Upon my return from spending several days in Ireland and the United Kingdom—a birthday gift from my son, Ian, and his wife, Sandra in June, 2016, it took a long time for me to realize I had not been dreaming. It was all real. When planning the trip, Sandra asked if there were any special places I wanted to visit. I knew of one right away—County Cork, from where my great-grandmother, Jane Kelly, emigrated sometime in the mid-1800’s.
We did just that after spending the first few days in Dublin, exploring all there was to see and traveling down the coast to Waterford to visit the crystal factory—a fascinating place to learn how the famous, and expensive, Waterford crystal is made. Finally, on to Cobh Island in Cork.
I learned that Cobh Island is the spot from where all Irish emigrated during the horrific potato famine and other atrocities brought about during the 18th and 19th centuries. Unfortunately, the museum was closed by the time we arrived there, so I didn’t get to see the artifacts contained there. I was actually hoping to see some sort of ledger the emigrants had to sign before boarding their ships.
As we walked around the building where the museum was housed, I was overwhelmed with the feeling of what the hundreds of people leaving their homeland must have felt. They were going across an ocean, where land lay they could not see. They had no idea of what lay ahead—neither from the sea, nor from the new land where they hoped to find a better life. I felt the excitement and anticipation of those who had the adventurous spirit, and the heartache and worry of those who were leaving family and security behind. I felt their tears as they said good-by and the constant chatter of those who had to use such chatter to cover their apprehension. I felt the comfort families gave each other as they reached out in support of the decisions that this was the right thing to do and life would be good on the other side of the waters. And I felt my great-grandmother’s presence, knowing she had stood in the same spot where I stood, walked the same floors and roads where I walked. That alone set my tears flowing, briefly, but nevertheless, they came.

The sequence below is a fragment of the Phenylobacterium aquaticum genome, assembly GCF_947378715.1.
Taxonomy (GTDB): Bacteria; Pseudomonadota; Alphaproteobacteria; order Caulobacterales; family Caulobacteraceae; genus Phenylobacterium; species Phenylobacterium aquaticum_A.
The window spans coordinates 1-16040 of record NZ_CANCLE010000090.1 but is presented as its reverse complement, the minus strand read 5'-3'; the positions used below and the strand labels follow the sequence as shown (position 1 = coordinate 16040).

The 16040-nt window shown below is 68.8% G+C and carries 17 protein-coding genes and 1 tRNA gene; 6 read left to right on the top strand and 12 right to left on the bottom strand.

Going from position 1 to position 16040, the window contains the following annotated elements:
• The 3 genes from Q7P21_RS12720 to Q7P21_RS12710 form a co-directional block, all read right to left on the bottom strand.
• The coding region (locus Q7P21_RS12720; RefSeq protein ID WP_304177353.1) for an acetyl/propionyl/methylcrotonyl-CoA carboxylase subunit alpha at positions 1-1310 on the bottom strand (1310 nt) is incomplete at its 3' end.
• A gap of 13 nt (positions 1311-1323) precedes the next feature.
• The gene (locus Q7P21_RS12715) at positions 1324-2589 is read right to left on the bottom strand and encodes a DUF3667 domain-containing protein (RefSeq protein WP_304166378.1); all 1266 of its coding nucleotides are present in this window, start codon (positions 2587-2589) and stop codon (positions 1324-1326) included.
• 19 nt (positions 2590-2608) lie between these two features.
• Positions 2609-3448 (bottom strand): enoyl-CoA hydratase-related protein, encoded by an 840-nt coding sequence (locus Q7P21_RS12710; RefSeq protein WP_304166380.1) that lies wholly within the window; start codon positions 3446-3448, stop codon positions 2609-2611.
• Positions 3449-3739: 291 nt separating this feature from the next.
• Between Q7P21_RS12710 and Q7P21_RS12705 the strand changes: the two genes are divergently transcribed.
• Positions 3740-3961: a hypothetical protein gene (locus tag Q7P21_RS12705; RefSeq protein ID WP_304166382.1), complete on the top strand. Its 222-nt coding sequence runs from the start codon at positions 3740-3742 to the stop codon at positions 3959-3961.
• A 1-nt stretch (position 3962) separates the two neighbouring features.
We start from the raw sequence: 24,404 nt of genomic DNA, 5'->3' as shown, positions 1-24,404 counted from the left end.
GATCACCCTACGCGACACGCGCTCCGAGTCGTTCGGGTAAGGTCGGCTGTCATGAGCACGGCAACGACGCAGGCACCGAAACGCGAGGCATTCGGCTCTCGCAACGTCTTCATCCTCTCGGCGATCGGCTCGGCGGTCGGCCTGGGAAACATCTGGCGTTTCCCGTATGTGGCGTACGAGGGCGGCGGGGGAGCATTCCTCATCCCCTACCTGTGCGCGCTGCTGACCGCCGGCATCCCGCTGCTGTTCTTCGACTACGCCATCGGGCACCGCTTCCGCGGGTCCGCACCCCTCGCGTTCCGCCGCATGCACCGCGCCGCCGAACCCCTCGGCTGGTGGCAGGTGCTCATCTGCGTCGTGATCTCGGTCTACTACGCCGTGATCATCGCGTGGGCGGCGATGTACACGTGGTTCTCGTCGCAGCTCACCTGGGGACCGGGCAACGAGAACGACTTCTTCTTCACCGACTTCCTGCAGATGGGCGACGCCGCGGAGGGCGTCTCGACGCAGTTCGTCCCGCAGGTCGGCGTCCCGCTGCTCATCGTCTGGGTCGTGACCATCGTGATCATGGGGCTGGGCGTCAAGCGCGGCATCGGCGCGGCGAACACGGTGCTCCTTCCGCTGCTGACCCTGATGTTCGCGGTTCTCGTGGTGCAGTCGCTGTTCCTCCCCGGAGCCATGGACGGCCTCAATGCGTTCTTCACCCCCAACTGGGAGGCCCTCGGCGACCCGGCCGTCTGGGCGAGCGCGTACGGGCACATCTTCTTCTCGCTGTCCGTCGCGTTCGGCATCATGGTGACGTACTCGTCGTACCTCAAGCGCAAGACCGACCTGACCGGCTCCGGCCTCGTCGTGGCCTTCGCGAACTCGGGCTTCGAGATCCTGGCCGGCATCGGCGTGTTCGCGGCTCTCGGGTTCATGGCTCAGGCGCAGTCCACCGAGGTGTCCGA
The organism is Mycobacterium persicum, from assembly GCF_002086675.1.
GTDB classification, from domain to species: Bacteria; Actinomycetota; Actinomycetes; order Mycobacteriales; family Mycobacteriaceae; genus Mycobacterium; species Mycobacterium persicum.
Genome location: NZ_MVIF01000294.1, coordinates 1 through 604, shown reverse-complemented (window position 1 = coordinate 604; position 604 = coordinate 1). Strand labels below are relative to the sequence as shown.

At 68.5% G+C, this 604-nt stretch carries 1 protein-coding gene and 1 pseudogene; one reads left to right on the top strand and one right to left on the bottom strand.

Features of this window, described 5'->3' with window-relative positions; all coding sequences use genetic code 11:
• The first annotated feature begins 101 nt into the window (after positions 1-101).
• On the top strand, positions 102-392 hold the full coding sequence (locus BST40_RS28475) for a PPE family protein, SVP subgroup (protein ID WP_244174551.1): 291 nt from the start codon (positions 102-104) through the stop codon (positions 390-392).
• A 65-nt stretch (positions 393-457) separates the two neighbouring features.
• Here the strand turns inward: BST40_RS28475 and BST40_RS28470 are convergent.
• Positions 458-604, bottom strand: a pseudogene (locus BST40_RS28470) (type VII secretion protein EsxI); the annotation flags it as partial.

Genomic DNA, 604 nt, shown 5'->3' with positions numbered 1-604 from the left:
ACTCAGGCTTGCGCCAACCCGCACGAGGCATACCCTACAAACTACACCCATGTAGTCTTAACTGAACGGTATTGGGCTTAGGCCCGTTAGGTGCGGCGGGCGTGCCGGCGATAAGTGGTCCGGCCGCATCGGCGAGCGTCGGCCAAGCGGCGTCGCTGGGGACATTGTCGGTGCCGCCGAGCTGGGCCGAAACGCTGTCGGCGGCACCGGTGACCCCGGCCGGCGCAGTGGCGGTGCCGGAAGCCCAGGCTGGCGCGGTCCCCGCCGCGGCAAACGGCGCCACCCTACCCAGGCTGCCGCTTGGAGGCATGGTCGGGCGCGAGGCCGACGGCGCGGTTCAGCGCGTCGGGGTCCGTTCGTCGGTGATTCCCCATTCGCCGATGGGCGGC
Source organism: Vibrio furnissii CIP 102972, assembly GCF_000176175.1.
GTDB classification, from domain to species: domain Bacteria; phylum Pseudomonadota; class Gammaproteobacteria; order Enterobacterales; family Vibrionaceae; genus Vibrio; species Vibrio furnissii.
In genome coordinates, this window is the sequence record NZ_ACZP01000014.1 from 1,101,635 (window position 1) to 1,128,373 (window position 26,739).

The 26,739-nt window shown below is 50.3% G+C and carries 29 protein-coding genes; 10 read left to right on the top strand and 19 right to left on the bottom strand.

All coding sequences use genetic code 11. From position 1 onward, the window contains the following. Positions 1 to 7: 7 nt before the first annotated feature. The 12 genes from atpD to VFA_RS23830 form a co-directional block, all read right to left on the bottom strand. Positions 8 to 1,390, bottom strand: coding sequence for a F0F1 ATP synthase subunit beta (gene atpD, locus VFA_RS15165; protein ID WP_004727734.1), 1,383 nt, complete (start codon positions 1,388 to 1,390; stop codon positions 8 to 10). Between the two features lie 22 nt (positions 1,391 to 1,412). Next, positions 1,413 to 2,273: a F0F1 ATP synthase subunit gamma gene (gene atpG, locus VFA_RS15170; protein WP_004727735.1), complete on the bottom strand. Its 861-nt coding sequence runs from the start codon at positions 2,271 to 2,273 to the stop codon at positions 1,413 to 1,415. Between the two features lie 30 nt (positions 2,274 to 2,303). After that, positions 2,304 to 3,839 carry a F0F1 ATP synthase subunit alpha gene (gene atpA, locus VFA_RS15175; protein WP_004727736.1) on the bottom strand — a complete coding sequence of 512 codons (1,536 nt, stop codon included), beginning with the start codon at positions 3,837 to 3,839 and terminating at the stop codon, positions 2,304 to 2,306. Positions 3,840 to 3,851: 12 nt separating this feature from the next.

We stopped in a restaurant to eat dinner, and then walked down to the pier and the building from which the Irish boarded the boats that would take them to a new home. The building was closed, and the pier was rotting. The planks that would have held the people walking to the boats were gone, and only the rotting pilings stood—choppy waves continuing to splash against them as they did over a hundred years ago.
A cemented gravel wall lined the grounds at the site. Ian “found” a small stone in that wall, which he handed to me. That will find a place in the scrapbook that is yet to be made along with a journaling note and picture of the wall.
Those few hours spent in Cobh Island became my diamond in the sky. I had never met Jane Kelly, except through my mother’s memories of her. Was she there with me in spirit that day? Maybe. I like to think so.